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New kid on the belt

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    A two-tiered conveyor belt delivers sushi at Sushi San. Patrons can order from the menu if they don't see what they want on the belt or if they want to be sure fried items are hot.
    FTR - Patrons can either order from the menu or pick from the sushi conveyor on Sunday, April 3, 2011 at Sushi San restaurant in Ala Moana. (Jamm Aquino/Honolulu Star-Advertiser).

There was a time when kai­ten, or conveyor belt, sushi was new and trendy and the whole market was up for grabs. These days it’s hard to imagine taking on the giant Genki Sushi, which has top-of-mind recognition when it comes to moveable sushi feasts.

Genki Sushi has accomplished this through a mix of consistency, speed, price and innovation, the constant introduction of new dishes.

With quality of fish served being fairly equal, the No. 1 question directed toward staffers at the new Sushi San restaurant on Kapiolani Boulevard, is, "What do you have that Genki doesn’t?"

For starters, Sushi San offers more cooked dishes, with many izakaya-style selections, though without the alcohol associated with such bar fare as chicken karaage ($2.80) and kaki, or fried oysters ($3.80), or tempura-fried beef ($3.20). In fact, if you’re not in need of a beer or sake, Sushi San is an inexpensive way to get your fill of some Japa­nese favorites that would probably cost you at least $8 elsewhere. If staying within budget is a big concern, the dish that will fill you fastest is the spicy ebi roll ($4.80), a large piece of crunchy shrimp tempura encased in rice.

There is also a trio of soup dishes, and for those who don’t eat fish but want to tag along on the sushi bar experience with friends, there are steak, Spam and bacon options as well.

THE SLEEK new restaurant is housed in the former Territorial Savings building mauka of Ala Moana Center. Owner Jay Kim’s background includes similar kaiten restaurants in Korea.

The double conveyor belt is set high, so unless you have abnormally long arms, you’ll be grabbing from the parade of nigiri directly in front of you.

If you’re a stickler for the freshest dishes possible, the double belt and array of ornate presentations make it hard to gauge how many times a particular dish of sushi has completed a circuit. The only way to see what’s new is to keep your eyes on the sushi makers, who are planted in the center of the room, placing dishes at random as spaces open up on the belt. You can also order any dish you want from servers stationed around the room. This is the way to go if you want plain hama­chi ($3.80), which makes infrequent appearances on the belt, and deep-fried items like calamari ($2.20), which is comparable to Genki’s but generally cold by the time you pick it off the conveyor.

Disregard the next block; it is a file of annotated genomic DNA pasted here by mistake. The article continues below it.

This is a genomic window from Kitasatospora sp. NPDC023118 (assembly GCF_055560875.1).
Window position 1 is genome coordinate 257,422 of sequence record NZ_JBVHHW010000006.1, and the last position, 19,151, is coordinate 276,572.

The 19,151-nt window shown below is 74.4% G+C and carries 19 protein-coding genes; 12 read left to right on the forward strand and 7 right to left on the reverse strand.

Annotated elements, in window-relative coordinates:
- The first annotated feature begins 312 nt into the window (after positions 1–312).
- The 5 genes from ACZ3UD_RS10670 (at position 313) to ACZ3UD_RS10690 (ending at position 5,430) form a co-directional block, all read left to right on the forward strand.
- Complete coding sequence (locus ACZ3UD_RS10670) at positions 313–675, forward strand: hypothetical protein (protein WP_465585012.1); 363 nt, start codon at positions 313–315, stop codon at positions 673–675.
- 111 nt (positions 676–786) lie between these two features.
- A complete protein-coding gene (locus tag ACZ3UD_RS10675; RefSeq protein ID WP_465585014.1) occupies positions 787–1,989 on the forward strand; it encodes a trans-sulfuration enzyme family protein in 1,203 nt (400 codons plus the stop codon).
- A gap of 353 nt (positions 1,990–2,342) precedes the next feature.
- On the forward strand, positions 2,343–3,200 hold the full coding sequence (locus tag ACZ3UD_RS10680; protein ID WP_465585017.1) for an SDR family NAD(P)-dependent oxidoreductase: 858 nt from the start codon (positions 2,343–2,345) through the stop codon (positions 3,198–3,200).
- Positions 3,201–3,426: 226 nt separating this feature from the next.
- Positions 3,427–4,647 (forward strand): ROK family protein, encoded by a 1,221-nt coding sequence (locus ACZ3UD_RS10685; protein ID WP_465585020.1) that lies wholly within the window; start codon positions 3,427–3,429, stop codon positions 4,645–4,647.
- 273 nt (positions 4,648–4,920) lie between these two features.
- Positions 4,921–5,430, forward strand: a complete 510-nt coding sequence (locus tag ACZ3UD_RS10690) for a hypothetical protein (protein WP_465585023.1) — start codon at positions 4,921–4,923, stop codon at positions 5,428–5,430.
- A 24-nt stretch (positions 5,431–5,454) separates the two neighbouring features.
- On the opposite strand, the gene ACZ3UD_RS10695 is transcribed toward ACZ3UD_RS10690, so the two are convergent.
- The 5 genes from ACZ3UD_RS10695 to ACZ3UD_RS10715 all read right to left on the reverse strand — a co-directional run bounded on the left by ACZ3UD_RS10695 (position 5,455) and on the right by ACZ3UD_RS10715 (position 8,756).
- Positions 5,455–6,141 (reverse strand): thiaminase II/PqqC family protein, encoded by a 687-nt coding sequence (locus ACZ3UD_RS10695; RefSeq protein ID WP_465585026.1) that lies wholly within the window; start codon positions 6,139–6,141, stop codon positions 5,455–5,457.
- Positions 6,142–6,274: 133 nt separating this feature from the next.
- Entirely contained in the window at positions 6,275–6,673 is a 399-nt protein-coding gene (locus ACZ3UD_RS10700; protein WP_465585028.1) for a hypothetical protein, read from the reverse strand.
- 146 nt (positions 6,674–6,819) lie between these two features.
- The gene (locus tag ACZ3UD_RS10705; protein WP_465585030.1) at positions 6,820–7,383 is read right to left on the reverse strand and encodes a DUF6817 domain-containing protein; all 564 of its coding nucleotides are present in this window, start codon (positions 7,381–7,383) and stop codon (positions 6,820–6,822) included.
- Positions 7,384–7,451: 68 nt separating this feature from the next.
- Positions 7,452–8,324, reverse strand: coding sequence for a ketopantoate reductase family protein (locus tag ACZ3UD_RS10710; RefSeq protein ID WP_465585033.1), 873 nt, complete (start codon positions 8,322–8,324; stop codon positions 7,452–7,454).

For such a self-serve format — which includes a third conveyor carrying teacups and tea bags to use in combination with hot-water taps in front of diners — it’s admirable that at least five staffers are on the floor at meal times. A lot of full-service restaurants of similar size have less manpower in their dining rooms.

For those enamored by fire, much of the cooking of garlic salmon, salmon steak and garlic maguro ($3.20 each) is accomplished with a hand torch. The two garlic dishes are not as garlicky as the name implies, though I think a lot of people will like the creamy sauce that tops them.

One of my favorite selections was the maguro tataki ($3.20), seared and spiced with fiery shichimi.

Those who like rare beef might enjoy the beef tataki ($3.20), though I never liked the mushy-chewy textures of beef and rice together. SUSHI HERE is suited to those who prefer eating it with their hands. Otherwise, the rice is so moist and loosely packed, every one of the nigiri I picked up fell apart.

More familiar items are preferable to Sushi San’s unique offerings, such as the Honey Moon Roll of rice and lettuce-wrapped bacon ($2.20) and Unagi Box ($2.80), in which the nigiri rice is simply shaped into a square, topped by a smaller-than-usual piece of eel.

There is also a Bacon Roll ($2.80) with rice around a core of sliced bell peppers, but the bacon itself is pale and barely cooked. As I watched pieces of the fatty white pork circling, I debated whether to try it, then heard a girl near me complain that it would have been better if the bacon were crisp. I’m taking her word for it.

Like any new eatery, it’ll take some work to make your way around the menu to find your favorites. But if you take the time, I’m sure you’ll find some crave-worthy bites, even if it takes two trips to warm up to this new suitor for your kai­ten affection.

Nadine Kam‘s restaurant reviews are conducted anonymously and paid for by the Star-Advertiser. Email
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